Neighborhood’s future depends on the Armory


After three decades of city ownership of the empty Kingsbridge Armory — possibly the world’s largest at more than 500,000 square feet — it is now time for the community to take charge.

This is not a fantasy — it’s been done successfully in other cities. So, here’s why I, and so many others, believe that community ownership, in conjunction with an experienced developer, is crucial.

I moved to the Bronx in 2002 with my mom and two siblings after being gentrified out of Inwood. We settled in Kingsbridge in 2005. My mother joined the parish at Our Lady of Angels Church. Montezuma on Kingsbridge Road became our family’s favorite place to celebrate my sister’s birthday.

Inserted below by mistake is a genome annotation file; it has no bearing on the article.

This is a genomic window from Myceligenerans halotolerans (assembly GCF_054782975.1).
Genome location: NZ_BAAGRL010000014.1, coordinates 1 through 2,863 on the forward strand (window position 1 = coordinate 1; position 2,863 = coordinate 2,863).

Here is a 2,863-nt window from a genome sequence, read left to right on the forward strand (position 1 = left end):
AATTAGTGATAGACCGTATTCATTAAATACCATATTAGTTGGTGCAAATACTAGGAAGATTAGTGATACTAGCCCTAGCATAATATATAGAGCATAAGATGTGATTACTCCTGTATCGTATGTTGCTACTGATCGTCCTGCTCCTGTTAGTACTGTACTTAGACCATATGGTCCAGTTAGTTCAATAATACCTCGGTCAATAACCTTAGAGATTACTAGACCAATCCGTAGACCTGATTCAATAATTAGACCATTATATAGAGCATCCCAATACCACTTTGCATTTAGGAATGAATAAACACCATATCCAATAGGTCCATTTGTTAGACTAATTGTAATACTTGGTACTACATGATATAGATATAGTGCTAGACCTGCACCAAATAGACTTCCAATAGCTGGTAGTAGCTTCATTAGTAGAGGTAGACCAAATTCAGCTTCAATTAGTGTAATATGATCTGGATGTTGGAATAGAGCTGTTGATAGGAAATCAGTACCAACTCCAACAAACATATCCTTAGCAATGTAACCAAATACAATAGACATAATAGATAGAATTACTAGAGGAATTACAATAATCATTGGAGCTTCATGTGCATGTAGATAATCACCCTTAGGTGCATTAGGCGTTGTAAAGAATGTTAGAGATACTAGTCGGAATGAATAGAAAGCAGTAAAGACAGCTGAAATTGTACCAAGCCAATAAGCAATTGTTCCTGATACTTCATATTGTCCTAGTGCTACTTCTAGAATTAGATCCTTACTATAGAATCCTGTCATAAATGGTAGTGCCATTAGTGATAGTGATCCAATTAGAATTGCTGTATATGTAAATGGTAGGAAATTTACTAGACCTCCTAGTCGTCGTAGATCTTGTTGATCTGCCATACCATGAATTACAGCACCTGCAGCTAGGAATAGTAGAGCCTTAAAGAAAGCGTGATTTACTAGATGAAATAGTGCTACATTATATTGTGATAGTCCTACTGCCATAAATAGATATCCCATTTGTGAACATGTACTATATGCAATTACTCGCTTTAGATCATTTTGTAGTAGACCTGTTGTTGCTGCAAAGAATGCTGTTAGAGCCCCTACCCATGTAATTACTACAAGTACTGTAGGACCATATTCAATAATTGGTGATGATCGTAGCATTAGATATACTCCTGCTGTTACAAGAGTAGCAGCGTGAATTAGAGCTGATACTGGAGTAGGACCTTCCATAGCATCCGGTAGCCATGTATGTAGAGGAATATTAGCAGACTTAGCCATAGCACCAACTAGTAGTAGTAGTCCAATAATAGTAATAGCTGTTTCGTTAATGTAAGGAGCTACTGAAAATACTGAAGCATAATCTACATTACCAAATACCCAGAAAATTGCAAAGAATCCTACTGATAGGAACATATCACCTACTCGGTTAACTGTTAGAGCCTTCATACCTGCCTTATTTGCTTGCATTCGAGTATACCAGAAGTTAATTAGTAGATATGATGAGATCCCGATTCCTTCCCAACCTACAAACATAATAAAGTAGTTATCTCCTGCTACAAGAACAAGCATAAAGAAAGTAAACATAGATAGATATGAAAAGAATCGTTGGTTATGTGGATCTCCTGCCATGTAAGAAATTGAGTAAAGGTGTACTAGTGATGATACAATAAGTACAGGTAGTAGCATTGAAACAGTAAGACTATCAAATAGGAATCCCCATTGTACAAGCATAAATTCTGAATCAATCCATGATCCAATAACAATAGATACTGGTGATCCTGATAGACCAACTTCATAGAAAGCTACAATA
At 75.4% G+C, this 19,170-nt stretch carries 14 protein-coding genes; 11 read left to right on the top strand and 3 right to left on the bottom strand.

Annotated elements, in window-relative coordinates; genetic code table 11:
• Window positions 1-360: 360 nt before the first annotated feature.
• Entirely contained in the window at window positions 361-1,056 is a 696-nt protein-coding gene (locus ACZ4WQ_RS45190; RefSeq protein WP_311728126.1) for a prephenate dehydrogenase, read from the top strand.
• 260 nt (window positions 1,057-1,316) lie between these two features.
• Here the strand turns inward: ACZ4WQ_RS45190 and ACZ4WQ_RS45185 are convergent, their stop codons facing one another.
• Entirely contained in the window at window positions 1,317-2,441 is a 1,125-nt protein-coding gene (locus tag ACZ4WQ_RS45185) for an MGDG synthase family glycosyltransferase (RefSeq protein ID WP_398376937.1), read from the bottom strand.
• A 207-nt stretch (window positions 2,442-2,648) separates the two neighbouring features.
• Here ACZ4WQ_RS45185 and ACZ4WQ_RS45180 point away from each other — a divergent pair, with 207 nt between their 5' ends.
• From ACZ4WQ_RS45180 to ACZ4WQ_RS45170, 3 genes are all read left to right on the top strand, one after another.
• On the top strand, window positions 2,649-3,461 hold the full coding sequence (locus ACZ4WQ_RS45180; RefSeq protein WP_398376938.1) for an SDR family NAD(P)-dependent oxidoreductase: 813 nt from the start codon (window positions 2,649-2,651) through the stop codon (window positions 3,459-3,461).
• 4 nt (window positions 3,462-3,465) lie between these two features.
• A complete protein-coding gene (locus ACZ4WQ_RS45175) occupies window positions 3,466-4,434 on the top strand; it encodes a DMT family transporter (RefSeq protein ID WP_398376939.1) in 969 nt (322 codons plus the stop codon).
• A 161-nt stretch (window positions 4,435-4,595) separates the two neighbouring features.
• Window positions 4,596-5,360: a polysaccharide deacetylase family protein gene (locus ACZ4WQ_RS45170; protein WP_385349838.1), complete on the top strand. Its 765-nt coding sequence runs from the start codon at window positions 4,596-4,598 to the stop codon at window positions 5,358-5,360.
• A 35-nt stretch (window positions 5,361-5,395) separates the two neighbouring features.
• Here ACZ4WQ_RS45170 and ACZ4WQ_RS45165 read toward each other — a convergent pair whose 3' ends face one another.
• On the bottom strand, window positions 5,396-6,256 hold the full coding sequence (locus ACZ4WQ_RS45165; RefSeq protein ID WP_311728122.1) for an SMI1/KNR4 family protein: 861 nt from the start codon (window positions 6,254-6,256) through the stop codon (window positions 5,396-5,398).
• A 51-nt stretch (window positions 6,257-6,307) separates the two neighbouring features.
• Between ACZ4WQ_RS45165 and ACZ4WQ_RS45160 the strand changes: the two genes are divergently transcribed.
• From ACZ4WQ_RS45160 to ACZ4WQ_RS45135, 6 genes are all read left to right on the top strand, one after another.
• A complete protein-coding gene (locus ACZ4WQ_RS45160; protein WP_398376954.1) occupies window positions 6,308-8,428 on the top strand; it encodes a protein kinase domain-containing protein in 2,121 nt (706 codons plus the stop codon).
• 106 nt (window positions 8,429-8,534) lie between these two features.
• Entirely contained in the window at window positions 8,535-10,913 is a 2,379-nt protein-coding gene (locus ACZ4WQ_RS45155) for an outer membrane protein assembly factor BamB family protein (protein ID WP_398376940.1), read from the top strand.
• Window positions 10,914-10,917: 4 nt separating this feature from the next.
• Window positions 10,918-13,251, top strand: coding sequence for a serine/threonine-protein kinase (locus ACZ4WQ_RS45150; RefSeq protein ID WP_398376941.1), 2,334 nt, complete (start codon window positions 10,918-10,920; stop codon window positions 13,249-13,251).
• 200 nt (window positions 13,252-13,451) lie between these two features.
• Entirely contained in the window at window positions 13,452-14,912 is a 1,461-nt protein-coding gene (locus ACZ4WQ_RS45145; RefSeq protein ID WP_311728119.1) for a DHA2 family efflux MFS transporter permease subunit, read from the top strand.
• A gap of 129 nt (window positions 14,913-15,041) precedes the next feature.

Kingsbridge became our home, our neighbors became family, but unfortunately our building was in really bad shape. After a fire in 2008, things got progressively worse, with no maintenance or repairs being done. So in 2010, we organized a tenant association.

When the late great Father Thomas Lynch introduced my mother to the Northwest Bronx Community and Clergy Coalition, we found out our building, along with nine others in the Bronx, were purchased around 2007 for $35 million by Milbank Real Estate based in Los Angeles. By 2009, Milbank was in foreclosure and these 10 buildings were up for sale.